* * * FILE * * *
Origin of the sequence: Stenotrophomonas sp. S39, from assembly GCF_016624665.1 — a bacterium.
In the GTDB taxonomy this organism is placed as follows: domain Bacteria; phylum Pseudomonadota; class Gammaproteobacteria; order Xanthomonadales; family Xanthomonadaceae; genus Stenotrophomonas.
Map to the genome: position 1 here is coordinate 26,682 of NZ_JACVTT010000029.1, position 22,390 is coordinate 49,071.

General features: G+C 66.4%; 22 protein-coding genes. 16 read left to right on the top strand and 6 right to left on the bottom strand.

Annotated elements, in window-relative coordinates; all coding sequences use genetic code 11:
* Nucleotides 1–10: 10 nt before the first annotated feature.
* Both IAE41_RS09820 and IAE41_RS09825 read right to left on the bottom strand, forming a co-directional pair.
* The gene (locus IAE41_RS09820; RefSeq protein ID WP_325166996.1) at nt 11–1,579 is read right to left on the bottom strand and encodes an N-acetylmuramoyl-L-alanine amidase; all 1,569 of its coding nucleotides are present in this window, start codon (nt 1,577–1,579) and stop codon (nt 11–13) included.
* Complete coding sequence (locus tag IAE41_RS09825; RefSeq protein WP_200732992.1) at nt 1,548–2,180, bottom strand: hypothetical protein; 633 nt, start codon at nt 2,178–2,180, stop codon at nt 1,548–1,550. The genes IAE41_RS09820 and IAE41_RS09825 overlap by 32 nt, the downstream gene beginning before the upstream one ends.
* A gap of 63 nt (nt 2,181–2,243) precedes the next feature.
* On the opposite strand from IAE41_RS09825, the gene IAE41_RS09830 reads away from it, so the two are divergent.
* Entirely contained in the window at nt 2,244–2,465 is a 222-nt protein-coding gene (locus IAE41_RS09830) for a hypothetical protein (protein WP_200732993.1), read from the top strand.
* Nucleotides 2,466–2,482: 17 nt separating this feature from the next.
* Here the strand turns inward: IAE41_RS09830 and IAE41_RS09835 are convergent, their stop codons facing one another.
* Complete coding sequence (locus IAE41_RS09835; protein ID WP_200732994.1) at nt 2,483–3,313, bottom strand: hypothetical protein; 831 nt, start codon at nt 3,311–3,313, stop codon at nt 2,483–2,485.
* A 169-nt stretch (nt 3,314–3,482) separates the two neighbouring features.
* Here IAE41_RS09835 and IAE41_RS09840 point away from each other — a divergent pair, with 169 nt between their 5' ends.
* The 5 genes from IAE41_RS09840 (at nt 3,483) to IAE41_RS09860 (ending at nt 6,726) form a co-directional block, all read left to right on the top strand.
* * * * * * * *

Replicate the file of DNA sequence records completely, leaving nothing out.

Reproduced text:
Origin of the sequence: Stenotrophomonas sp. S39, from assembly GCF_016624665.1 — a bacterium.
In the GTDB taxonomy this organism is placed as follows: domain Bacteria; phylum Pseudomonadota; class Gammaproteobacteria; order Xanthomonadales; family Xanthomonadaceae; genus Stenotrophomonas.
Map to the genome: position 1 here is coordinate 26,682 of NZ_JACVTT010000029.1, position 22,390 is coordinate 49,071.

General features: G+C 66.4%; 22 protein-coding genes. 16 read left to right on the top strand and 6 right to left on the bottom strand.

Annotated elements, in window-relative coordinates; all coding sequences use genetic code 11:
* Nucleotides 1–10: 10 nt before the first annotated feature.
* Both IAE41_RS09820 and IAE41_RS09825 read right to left on the bottom strand, forming a co-directional pair.
* The gene (locus IAE41_RS09820; RefSeq protein ID WP_325166996.1) at nt 11–1,579 is read right to left on the bottom strand and encodes an N-acetylmuramoyl-L-alanine amidase; all 1,569 of its coding nucleotides are present in this window, start codon (nt 1,577–1,579) and stop codon (nt 11–13) included.
* Complete coding sequence (locus tag IAE41_RS09825; RefSeq protein WP_200732992.1) at nt 1,548–2,180, bottom strand: hypothetical protein; 633 nt, start codon at nt 2,178–2,180, stop codon at nt 1,548–1,550. The genes IAE41_RS09820 and IAE41_RS09825 overlap by 32 nt, the downstream gene beginning before the upstream one ends.
* A gap of 63 nt (nt 2,181–2,243) precedes the next feature.
* On the opposite strand from IAE41_RS09825, the gene IAE41_RS09830 reads away from it, so the two are divergent.
* Entirely contained in the window at nt 2,244–2,465 is a 222-nt protein-coding gene (locus IAE41_RS09830) for a hypothetical protein (protein WP_200732993.1), read from the top strand.
* Nucleotides 2,466–2,482: 17 nt separating this feature from the next.
* Here the strand turns inward: IAE41_RS09830 and IAE41_RS09835 are convergent, their stop codons facing one another.
* Complete coding sequence (locus IAE41_RS09835; protein ID WP_200732994.1) at nt 2,483–3,313, bottom strand: hypothetical protein; 831 nt, start codon at nt 3,311–3,313, stop codon at nt 2,483–2,485.
* A 169-nt stretch (nt 3,314–3,482) separates the two neighbouring features.
* Here IAE41_RS09835 and IAE41_RS09840 point away from each other — a divergent pair, with 169 nt between their 5' ends.
* The 5 genes from IAE41_RS09840 (at nt 3,483) to IAE41_RS09860 (ending at nt 6,726) form a co-directional block, all read left to right on the top strand.